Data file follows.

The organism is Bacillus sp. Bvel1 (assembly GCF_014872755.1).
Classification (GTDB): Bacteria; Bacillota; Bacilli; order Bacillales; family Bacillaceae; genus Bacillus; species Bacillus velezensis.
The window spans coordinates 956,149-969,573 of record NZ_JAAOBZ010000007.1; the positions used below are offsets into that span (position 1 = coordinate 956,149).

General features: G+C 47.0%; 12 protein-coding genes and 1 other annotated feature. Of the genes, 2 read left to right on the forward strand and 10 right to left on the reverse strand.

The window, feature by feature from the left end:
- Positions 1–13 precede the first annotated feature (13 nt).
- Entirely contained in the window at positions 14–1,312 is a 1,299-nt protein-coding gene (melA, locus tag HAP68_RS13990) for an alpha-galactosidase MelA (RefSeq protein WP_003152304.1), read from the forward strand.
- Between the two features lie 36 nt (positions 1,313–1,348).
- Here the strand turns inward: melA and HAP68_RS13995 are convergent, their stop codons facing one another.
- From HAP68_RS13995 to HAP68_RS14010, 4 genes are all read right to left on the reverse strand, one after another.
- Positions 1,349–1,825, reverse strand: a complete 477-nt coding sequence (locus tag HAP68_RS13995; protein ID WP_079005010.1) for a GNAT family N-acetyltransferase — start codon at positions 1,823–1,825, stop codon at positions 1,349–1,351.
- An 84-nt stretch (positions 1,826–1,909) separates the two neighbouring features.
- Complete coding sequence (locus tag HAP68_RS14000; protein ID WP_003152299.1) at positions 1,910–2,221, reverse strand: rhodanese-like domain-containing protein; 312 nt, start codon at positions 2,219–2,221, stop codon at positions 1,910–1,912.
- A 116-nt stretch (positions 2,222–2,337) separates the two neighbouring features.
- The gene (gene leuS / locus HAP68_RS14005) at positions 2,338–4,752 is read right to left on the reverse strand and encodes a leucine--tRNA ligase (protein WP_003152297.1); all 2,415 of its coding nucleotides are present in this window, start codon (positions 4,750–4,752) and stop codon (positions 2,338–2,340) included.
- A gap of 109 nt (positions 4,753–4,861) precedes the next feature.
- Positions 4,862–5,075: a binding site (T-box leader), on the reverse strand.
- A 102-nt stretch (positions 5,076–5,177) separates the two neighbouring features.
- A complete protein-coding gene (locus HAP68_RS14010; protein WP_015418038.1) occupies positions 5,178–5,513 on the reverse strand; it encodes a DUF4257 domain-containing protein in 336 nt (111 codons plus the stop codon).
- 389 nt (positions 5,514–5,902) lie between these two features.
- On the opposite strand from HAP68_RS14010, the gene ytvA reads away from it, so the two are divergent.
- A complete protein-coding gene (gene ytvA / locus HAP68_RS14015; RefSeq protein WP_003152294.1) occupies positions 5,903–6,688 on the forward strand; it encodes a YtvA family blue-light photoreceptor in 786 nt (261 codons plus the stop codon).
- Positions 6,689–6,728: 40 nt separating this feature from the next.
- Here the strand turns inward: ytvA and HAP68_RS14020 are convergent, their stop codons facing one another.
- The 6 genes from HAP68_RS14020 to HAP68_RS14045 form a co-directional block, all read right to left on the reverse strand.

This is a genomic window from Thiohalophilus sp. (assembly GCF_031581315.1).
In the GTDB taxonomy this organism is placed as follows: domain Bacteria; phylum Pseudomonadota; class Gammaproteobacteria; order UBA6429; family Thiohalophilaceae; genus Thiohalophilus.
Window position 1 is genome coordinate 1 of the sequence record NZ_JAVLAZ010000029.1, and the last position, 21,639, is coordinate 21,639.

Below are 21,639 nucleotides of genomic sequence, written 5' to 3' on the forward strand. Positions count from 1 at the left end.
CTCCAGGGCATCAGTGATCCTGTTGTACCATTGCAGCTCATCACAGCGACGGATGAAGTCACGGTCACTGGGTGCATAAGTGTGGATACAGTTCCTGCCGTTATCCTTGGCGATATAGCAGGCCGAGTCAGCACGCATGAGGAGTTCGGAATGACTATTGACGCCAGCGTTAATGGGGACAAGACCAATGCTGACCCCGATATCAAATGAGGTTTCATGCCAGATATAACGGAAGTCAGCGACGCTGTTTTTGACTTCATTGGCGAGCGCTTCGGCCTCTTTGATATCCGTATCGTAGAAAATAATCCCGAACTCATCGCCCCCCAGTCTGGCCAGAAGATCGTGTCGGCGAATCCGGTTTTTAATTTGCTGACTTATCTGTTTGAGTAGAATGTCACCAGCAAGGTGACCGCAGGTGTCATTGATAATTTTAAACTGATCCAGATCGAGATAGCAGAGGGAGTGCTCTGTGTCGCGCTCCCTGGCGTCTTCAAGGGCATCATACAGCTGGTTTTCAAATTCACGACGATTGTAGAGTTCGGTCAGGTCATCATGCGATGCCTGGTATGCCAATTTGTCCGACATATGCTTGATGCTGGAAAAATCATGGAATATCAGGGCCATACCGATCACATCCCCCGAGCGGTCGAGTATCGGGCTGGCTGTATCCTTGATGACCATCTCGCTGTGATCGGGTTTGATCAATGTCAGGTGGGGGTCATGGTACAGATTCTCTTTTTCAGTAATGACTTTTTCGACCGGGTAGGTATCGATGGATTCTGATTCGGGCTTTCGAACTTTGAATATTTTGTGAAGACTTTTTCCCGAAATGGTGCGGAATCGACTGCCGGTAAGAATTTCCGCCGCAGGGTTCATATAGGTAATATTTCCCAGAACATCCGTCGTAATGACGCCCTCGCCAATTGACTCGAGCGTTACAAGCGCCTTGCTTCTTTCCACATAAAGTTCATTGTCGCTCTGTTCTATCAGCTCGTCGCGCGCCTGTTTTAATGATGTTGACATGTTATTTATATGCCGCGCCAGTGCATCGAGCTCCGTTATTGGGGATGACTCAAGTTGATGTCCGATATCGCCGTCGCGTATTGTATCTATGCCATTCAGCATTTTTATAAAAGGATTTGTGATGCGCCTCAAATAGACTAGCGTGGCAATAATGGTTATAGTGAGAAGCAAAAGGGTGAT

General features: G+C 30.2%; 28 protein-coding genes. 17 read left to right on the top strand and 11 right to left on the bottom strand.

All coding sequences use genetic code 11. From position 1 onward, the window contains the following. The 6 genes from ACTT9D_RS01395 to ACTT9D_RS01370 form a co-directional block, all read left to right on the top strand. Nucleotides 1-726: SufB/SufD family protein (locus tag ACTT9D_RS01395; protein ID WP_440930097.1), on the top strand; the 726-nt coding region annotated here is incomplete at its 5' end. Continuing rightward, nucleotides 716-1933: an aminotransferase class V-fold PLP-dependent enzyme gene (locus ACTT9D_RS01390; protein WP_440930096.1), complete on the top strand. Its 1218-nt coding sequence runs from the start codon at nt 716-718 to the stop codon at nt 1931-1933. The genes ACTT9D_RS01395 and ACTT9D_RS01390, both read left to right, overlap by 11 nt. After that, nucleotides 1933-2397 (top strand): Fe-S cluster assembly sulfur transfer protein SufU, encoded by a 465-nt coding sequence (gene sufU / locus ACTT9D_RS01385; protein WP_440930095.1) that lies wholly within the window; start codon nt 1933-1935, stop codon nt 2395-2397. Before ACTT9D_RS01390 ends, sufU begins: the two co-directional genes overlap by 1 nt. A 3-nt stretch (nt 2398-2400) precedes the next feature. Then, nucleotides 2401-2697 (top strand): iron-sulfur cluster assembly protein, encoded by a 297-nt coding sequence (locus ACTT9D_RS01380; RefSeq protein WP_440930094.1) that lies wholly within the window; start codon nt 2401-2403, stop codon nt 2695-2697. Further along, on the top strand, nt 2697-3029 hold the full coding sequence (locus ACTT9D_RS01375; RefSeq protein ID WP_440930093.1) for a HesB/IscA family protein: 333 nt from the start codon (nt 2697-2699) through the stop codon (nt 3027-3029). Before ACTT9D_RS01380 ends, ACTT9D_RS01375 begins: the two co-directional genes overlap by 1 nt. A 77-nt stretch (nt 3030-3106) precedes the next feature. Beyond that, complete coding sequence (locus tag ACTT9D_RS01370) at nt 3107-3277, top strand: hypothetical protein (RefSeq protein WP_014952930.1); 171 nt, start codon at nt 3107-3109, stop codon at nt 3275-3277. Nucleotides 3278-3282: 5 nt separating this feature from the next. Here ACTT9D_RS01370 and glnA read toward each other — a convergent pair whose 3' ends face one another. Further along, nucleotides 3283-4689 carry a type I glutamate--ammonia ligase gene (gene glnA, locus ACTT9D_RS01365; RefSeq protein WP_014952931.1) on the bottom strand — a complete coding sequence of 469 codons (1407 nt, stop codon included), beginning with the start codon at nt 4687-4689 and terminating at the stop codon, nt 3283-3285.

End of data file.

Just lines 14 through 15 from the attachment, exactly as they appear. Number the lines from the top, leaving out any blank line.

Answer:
- A 116-nt stretch (positions 2,222–2,337) separates the two neighbouring features.
- The gene (gene leuS / locus HAP68_RS14005) at positions 2,338–4,752 is read right to left on the reverse strand and encodes a leucine--tRNA ligase (protein WP_003152297.1); all 2,415 of its coding nucleotides are present in this window, start codon (positions 4,750–4,752) and stop codon (positions 2,338–2,340) included.